Another verse from the Torah says, "Fathers shall not be put to death because of their children, nor shall children be put to death because of their fathers. Each one shall be put to death for his own sin" (D'varim 24:16, ESV). This is echoed by the prophets: "everyone shall die for his own sin" (Jeremiah 31:30, ESV) and "Behold, all souls are mine; the soul of the father as well as the soul of the son is mine: the soul who sins shall die" (Ezekiel 18:4, JPS). These emphasise that while the nation has been given the commandments as a whole, each person is responsible for their own actions. So we too, as believers in Messiah, are a commanded people, but have each been individually commanded; we each have to respond individually to those commands.
The Book of Acts relates that the first congregation in Jerusalem lived in a very communal way, with believers who owned property selling it and bringing the money into the congregation to meet the needs of those who had nothing. Ananias and Sapphira were such a couple, who sold a piece of property; only "with his wife's knowledge he kept back for himself some of the proceeds and brought only a part of it and laid it at the apostles' feet" (Acts 5:2, ESV). Immediately, the Ruach told Peter that something was wrong: "'Ananias, why has Satan filled your heart to lie to the Holy Spirit and to keep back for yourself part of the proceeds of the land? While it remained unsold, did it not remain your own? And after it was sold, was it not at your disposal? Why is it that you have contrived this deed in your heart? You have not lied to men but to God.' When Ananias heard these words, he fell down and breathed his last" (vv. 3-5, ESV). What was wrong here? As Peter says, the land belonged to Ananias and so did the money once he had sold it - why shouldn't he keep some of the money for himself? Implied in this part of the story, but explicit in the second where Peter asks Sapphira about it - "'Tell me whether you sold the land for so much.' And she said, 'Yes, for so much'" (v. 8, ESV) - is what Ananias and his wife had said: that they, presumably like others, had donated the entire sale price of the property, when in fact they had retained some of it. Their words didn't match their deeds; they had lied to create the impression that they had given everything, when they had only given part. As James so adroitly points out, "the tongue is a small member, yet it boasts of great things. How great a forest is set ablaze by such a small fire!" (James 3:5, ESV).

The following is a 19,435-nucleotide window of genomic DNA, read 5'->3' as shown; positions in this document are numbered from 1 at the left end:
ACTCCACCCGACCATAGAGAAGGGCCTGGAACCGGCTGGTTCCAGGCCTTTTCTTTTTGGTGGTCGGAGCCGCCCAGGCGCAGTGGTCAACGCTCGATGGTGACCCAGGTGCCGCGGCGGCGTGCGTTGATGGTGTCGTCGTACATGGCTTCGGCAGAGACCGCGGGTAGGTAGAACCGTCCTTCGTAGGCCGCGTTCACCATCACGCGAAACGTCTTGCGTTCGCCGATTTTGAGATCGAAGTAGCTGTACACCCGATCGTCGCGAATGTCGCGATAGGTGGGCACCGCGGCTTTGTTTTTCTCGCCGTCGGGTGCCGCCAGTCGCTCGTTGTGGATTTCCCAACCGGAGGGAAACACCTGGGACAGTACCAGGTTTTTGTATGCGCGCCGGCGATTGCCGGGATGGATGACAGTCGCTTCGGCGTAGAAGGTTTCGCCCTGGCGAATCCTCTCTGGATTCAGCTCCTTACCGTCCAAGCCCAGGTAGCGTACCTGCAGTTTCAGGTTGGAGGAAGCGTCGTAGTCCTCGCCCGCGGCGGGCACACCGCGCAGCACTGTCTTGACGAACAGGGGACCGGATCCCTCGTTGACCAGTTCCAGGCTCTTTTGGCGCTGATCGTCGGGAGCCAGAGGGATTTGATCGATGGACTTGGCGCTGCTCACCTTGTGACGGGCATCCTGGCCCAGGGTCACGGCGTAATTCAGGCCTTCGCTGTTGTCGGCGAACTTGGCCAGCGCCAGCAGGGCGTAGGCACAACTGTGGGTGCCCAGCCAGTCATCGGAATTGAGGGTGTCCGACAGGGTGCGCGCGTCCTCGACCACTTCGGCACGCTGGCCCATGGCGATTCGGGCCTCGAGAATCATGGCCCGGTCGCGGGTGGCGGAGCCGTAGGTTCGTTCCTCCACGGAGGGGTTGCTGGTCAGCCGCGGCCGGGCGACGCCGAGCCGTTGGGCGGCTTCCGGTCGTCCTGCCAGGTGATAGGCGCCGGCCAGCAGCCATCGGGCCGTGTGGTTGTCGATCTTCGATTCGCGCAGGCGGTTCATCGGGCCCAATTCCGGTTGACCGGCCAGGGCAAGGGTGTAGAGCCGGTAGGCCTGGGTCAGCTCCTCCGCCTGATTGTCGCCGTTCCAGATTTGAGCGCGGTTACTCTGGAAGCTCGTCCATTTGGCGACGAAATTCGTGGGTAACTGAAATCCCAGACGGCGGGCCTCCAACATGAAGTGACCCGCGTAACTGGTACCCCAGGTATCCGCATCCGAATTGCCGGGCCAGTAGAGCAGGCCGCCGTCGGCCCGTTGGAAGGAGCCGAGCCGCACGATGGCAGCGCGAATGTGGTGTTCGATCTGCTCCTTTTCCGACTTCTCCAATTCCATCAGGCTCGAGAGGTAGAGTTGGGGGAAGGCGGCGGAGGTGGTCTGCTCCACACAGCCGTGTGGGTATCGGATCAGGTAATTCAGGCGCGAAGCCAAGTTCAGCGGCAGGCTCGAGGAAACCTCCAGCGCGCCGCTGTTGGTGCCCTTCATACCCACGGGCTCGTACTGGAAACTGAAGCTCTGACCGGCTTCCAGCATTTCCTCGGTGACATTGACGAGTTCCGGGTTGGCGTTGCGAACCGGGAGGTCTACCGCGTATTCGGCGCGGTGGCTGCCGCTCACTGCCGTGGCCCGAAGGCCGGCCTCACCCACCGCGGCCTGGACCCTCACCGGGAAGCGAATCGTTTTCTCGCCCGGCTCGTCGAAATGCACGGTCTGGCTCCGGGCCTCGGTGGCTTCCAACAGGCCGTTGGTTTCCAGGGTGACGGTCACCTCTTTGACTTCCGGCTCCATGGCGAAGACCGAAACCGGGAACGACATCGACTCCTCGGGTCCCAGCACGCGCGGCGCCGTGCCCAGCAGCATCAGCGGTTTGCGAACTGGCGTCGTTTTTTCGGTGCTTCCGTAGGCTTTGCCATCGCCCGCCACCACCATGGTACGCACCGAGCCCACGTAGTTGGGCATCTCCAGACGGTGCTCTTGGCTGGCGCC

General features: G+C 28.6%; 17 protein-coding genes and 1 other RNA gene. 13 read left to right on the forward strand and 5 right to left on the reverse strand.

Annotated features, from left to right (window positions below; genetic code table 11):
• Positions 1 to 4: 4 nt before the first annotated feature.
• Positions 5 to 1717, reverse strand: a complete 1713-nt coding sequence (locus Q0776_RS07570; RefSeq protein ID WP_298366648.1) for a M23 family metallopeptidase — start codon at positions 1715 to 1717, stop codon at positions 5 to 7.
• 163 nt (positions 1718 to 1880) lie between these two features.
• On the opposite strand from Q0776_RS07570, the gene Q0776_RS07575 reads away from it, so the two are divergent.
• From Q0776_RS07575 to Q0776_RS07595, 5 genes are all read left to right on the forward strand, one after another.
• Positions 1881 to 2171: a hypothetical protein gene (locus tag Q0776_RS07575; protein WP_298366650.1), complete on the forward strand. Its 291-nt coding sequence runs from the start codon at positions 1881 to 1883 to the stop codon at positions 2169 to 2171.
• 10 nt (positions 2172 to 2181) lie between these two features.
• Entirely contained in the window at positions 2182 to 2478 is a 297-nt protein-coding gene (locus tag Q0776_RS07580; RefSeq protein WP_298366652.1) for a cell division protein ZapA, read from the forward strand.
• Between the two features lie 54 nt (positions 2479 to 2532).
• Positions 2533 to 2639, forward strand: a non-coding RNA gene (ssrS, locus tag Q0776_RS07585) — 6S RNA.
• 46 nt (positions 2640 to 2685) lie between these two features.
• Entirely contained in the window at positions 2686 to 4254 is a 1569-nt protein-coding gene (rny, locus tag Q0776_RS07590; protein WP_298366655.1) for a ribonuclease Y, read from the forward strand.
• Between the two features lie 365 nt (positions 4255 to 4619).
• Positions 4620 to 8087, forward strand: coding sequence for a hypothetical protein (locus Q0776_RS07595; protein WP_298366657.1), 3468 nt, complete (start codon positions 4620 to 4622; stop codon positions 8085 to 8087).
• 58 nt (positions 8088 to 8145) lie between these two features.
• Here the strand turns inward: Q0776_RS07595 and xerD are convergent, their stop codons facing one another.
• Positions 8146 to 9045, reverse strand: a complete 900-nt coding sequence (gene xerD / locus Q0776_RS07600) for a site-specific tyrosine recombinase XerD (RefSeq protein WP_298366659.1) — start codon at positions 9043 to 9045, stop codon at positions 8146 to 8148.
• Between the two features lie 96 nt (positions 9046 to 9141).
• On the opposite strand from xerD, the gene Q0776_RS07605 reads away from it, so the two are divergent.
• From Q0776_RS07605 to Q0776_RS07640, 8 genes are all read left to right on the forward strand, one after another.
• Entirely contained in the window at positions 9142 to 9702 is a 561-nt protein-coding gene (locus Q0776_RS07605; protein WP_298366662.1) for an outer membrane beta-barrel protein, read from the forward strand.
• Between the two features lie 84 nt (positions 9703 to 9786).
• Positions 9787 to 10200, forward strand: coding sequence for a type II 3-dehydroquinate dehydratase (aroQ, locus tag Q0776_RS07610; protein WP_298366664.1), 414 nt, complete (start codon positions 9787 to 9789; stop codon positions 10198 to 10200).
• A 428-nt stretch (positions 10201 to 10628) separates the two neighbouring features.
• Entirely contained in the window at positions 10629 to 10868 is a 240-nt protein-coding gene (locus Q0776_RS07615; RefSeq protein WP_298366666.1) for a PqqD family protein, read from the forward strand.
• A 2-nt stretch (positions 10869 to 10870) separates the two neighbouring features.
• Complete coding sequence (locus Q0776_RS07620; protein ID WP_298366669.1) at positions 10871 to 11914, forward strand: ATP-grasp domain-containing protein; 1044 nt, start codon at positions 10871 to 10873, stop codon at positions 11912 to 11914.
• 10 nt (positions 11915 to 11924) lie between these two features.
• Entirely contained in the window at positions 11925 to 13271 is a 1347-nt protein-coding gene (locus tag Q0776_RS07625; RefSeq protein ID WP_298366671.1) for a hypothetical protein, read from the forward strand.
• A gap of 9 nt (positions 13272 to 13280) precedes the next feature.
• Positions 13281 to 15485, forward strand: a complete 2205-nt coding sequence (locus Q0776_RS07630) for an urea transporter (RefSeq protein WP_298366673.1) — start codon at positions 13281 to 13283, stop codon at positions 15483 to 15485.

We are currently in the month of Elul, preparing for the start of the High Holy Days with Rosh HaShana (or YomTeruah to give it its biblical name). At the start of Rosh HaShana, just before the sun sets on the last day of Elul, we conduct the ritual of Kol Nidrei - All Vows. This dates from the days of the Spanish Inquisition, when many Jews were forced to convert, at least outwardly, to Catholicism to save the lives of themselves and their families. Nevertheless, many of these Jews continued to practice some Judaism covertly, under cover. The purpose of Kol Nidrei was to allow them to pray with the Jewish community during the High Holy Days in spite of having appeared to have made an oath to become Catholic. In essence, it asks G-d to cancel vows made before Him that were spoken by mouth under duress, but never confirmed in the heart. Meeting with other Jews at this time of year, when the Inquisition - being aware of the calendar - was particular alert, was a highly risky business, but many considered it important, even if only once a year, to set their mouths back in line with their hearts.